Saturday, 4 June 2016

Yakky Doodle – The Most Ghost

Produced and Directed by Bill Hanna and Joe Barbera.
Credits: Animation – Allen Wilzbach; Layout – Walt Clinton; Backgrounds – Dick Thomas; Written by Mike Maltese; Story Director – Paul Sommer; Titles – Art Goble; Production Supervision – Howard Hansen.
Voice Cast: Yakky Doodle – Jimmy Weldon; Chopper – Vance Colvig; Fibber Fox – Daws Butler.
Music: Hoyt Curtin.
Episode: Production R-52.
Copyright 1961 by Hanna-Barbera Productions.
Plot: Fibber Fox pretends to be ghost to scare away Chopper so he can eat Yakky.

I really don’t want to dislike Yakky Doodle cartoons. Especially if Fibber Fox is in them. But, boy, this one is boring.

After a while, if you’ve seen enough cartoons, you know what’s going to happen. In this cartoon, Fibber Fox hides in a ceiling light fixture. Do I need to tell you what happens? No, you’ve seen it before, too.

And Mike Maltese has a huge hole in the story just for the sake of the plot. Fibber Fox douses himself with flour to look like a ghost. Fine. He’s ghostly-white in a bunch of scenes. Suddenly, he’s his old self, wearing his turtleneck sweatshirt. How did that happen? When? Why? Well, the why’s easy to answer. Maltese needed to have Chopper discover the “ghost” is Fibber, so he wrote the story where Chopper would see Fibber shaking flour on himself. But the flour had to disappear for that to happen. Even the great Maltese phones it in once in a while, especially in some of these Yakky cartoons.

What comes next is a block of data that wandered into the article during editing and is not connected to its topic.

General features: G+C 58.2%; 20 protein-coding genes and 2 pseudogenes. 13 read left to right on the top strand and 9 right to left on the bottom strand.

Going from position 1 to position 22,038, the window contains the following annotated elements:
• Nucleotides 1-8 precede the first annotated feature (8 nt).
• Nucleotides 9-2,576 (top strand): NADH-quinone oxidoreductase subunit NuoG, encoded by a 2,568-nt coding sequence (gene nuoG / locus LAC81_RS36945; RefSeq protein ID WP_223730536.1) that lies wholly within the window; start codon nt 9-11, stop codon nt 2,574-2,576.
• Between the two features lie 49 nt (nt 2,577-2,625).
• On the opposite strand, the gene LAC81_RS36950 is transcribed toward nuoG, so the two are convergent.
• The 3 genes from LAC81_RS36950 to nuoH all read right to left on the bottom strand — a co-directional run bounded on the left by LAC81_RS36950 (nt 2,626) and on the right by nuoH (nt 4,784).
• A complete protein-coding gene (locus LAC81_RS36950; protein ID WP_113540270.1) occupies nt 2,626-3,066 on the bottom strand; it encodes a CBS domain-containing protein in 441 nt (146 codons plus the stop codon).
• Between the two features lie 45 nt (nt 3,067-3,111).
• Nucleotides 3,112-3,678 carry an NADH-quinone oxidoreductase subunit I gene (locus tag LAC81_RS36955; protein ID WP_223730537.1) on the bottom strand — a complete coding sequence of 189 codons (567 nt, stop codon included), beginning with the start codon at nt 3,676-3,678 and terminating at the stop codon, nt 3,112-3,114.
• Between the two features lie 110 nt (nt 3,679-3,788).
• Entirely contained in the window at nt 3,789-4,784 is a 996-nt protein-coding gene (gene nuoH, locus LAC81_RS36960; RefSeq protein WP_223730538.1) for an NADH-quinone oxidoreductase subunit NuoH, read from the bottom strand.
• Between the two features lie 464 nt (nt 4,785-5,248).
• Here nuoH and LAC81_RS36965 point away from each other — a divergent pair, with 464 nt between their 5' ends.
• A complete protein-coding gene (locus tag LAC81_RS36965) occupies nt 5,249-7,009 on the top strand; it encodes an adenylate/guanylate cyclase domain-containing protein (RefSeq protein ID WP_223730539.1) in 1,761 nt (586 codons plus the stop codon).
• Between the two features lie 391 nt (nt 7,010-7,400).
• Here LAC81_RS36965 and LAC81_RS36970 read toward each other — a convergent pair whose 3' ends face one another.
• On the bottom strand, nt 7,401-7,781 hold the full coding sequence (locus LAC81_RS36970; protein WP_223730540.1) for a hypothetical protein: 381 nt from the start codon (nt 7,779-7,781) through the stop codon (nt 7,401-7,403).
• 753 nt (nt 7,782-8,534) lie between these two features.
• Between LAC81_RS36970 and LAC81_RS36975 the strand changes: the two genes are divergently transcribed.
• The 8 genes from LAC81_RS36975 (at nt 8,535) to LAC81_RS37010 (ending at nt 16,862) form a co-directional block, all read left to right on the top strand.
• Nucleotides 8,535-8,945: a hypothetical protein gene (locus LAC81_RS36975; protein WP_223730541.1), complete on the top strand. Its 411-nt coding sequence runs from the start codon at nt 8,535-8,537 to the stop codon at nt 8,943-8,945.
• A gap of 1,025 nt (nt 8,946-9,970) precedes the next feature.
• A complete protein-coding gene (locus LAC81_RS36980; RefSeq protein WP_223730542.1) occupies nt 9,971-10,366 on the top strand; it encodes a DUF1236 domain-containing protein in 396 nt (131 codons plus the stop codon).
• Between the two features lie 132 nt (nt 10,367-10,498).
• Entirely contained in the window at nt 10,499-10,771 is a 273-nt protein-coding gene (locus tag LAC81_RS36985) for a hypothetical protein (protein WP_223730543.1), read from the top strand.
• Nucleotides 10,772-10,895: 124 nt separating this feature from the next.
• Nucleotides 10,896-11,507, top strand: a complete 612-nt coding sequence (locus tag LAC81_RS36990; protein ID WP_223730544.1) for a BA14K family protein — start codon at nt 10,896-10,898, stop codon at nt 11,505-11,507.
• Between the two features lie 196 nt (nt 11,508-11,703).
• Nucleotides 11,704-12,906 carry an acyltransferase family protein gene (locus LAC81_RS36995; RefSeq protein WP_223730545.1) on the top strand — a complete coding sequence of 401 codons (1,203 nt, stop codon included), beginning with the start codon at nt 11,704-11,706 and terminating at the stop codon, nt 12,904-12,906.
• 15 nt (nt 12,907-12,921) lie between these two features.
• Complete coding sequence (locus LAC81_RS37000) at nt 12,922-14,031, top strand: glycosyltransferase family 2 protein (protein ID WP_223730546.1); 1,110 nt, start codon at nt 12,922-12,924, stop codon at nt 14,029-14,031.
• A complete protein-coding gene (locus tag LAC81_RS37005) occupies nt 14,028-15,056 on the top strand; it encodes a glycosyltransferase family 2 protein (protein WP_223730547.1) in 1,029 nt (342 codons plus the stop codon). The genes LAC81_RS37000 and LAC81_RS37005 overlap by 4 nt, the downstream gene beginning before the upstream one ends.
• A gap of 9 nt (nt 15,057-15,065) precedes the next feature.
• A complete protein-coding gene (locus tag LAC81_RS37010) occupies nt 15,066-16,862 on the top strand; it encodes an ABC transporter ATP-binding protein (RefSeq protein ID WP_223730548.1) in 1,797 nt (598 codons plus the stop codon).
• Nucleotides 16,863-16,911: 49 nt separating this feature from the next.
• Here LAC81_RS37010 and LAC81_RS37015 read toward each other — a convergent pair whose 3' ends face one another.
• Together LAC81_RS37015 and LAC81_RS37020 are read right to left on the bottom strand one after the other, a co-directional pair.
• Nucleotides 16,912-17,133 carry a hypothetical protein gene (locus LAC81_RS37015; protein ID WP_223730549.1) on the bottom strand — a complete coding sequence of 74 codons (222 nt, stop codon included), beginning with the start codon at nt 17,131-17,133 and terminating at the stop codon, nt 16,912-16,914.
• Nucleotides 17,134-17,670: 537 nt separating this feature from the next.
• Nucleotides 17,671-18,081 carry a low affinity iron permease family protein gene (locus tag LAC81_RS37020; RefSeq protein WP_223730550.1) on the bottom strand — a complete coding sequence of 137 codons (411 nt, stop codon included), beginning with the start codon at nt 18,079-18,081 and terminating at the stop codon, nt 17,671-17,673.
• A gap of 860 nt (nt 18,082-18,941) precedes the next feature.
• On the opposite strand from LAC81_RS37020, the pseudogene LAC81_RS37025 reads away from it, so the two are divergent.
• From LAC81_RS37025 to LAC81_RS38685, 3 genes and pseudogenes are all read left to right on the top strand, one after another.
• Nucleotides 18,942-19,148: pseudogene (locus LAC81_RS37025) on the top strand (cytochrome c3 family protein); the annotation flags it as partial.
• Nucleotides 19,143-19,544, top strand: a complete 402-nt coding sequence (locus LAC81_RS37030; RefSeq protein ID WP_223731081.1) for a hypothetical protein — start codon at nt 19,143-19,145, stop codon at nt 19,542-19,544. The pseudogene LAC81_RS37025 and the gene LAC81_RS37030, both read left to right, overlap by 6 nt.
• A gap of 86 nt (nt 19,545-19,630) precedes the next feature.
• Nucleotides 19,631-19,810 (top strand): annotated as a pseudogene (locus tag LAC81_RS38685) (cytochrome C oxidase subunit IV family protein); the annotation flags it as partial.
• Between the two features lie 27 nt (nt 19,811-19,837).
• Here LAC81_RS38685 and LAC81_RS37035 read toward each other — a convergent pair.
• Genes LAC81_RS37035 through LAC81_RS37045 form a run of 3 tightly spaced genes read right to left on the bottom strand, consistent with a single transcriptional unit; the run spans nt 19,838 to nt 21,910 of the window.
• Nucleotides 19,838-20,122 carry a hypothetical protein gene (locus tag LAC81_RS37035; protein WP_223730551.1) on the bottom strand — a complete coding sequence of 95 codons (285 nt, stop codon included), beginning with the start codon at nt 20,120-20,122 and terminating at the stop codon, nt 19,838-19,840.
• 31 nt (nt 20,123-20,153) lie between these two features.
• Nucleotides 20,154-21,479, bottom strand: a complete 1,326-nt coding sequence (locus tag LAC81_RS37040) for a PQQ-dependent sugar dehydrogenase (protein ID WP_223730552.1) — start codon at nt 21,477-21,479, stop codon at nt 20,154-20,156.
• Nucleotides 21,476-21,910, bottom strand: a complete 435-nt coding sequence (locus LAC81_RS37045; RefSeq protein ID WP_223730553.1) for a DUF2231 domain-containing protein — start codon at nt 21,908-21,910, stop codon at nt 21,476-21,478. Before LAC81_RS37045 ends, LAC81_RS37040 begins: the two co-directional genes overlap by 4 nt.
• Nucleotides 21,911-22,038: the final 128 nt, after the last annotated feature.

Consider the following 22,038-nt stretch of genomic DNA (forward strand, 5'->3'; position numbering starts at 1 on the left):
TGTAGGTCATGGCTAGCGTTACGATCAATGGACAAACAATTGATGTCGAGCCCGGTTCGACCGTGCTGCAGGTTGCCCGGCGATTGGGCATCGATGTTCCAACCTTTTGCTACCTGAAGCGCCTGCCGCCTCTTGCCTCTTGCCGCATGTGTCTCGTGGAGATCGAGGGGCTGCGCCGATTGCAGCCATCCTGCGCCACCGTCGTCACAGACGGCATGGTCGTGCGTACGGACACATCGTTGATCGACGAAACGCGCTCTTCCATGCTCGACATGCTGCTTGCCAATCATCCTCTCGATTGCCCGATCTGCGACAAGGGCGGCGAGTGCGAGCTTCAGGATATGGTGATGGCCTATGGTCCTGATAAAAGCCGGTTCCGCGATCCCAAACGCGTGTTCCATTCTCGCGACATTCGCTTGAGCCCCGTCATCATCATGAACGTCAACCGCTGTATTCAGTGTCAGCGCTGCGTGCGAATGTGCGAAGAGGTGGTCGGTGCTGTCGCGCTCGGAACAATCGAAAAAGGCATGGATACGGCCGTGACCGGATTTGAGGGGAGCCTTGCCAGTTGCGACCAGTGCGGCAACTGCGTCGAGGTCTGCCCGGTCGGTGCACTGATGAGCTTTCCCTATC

In the earliest Hanna-Barbera cartoons, you’d see some good takes from Carlo Vinci, George Nicholas or Don Patterson. Even Lew Marshall mangled Mr. Jinks pretty well in the Huck show’s first season in 1958. But in 1961, things were bland, bland, bland. I can understand that maybe the Tex Avery outrageousness of the ‘40s was passé in the post-UPA era but it’s almost like there was a studio directive not to get very over-the-top. This drawing is a fear take of Chopper.

Even worse, the same animation of Fibber jumping, Chopper posing and Chopper running out of scene is used at least three times in the cartoon. It’s like something out of Filmation. I can picture Lou Scheimer watching this and saying “Lower the bar, Joe and Bill! Lower the bar for us!”

Matching shots? Eh, who needs them? These are consecutive frames.

So are these.

Size matters? Not in this cartoon. You can see above that Yakky changes size in relation to Chopper’s head. A couple of examples.

Al Wilzbach’s the animator in this cartoon. Here are a couple of his exit drawings with multiple eyes.

Walt Clinton handles the layouts in this cartoon. I’m not sure how these things were handled, but I guess he was in charge of colours for the characters. I like how Fibber is outlined in red when he’s a ghost. The smash drawing to the right by Wilzbach may be my favourite in the cartoon.

Dick Thomas gets the background credit. I would have guessed Bob Gentle was responsible as he always seemed to get the assignment whenever an old house had to be drawn. Thomas does a very nice job, especially with the establishing shot. I’m sorry I can’t snip together the interior because the characters get in the way.

Same with a couple of the exteriors below. The colours are very effective.

Fibber calls himself a “friendly ghost” (Chopper even blurts out the standard “G-g-g-g-ghosts!” stutter you hear in countless Casper cartoons). I can’t help but think if the writers at the Jay Ward studio did this cartoon, they’d make a self-aware crack about another friendly ghost and being in the wrong cartoon.

Hoyt Curtin’s music is fairly standard issue. You’ve heard the cues on Wally Gator and other short cartoons about this time. It works well enough.


  1. The screen grabs are great! Almost like they were painted yesterday.

    1. NO cartoon with Fibber can be all bad!

  2. There should have been a Casper reference.:D

    1. Casper reference? A little premature at this time! :)

    2. Ok, I didn't know an animation insider had made the remark "a little premature". Hardy premature! Casper had already been on the scene...(and I know you weren't beuing serious....:), Ray!)SteveC